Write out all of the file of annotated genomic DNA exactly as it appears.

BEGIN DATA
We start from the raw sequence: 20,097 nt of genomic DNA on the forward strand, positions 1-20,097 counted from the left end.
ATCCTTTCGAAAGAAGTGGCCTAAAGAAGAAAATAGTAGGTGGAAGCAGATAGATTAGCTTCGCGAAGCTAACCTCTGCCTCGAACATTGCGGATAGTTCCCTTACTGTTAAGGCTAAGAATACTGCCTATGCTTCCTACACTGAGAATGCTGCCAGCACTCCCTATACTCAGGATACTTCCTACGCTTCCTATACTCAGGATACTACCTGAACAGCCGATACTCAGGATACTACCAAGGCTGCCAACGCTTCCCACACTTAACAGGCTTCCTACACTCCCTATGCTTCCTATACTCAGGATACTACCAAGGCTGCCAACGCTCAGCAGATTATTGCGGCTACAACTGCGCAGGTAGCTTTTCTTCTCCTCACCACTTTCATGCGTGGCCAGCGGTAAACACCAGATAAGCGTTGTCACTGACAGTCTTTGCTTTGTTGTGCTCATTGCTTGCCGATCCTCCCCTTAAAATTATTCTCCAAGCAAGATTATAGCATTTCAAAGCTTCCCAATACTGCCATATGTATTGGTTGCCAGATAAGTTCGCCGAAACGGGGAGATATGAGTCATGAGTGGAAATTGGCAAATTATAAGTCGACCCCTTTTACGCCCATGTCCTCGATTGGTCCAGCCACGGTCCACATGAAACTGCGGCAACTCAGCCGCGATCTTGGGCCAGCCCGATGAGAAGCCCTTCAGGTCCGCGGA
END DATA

We start from the raw sequence: 20,097 nt of genomic DNA on the forward strand, positions 1-20,097 counted from the left end.
ATCCTTTCGAAAGAAGTGGCCTAAAGAAGAAAATAGTAGGTGGAAGCAGATAGATTAGCTTCGCGAAGCTAACCTCTGCCTCGAACATTGCGGATAGTTCCCTTACTGTTAAGGCTAAGAATACTGCCTATGCTTCCTACACTGAGAATGCTGCCAGCACTCCCTATACTCAGGATACTTCCTACGCTTCCTATACTCAGGATACTACCTGAACAGCCGATACTCAGGATACTACCAAGGCTGCCAACGCTTCCCACACTTAACAGGCTTCCTACACTCCCTATGCTTCCTATACTCAGGATACTACCAAGGCTGCCAACGCTCAGCAGATTATTGCGGCTACAACTGCGCAGGTAGCTTTTCTTCTCCTCACCACTTTCATGCGTGGCCAGCGGTAAACACCAGATAAGCGTTGTCACTGACAGTCTTTGCTTTGTTGTGCTCATTGCTTGCCGATCCTCCCCTTAAAATTATTCTCCAAGCAAGATTATAGCATTTCAAAGCTTCCCAATACTGCCATATGTATTGGTTGCCAGATAAGTTCGCCGAAACGGGGAGATATGAGTCATGAGTGGAAATTGGCAAATTATAAGTCGACCCCTTTTACGCCCATGTCCTCGATTGGTCCAGCCACGGTCCACATGAAACTGCGGCAACTCAGCCGCGATCTTGGGCCAGCCCGATGAGAAGCCCTTCAGGTCCGCGGA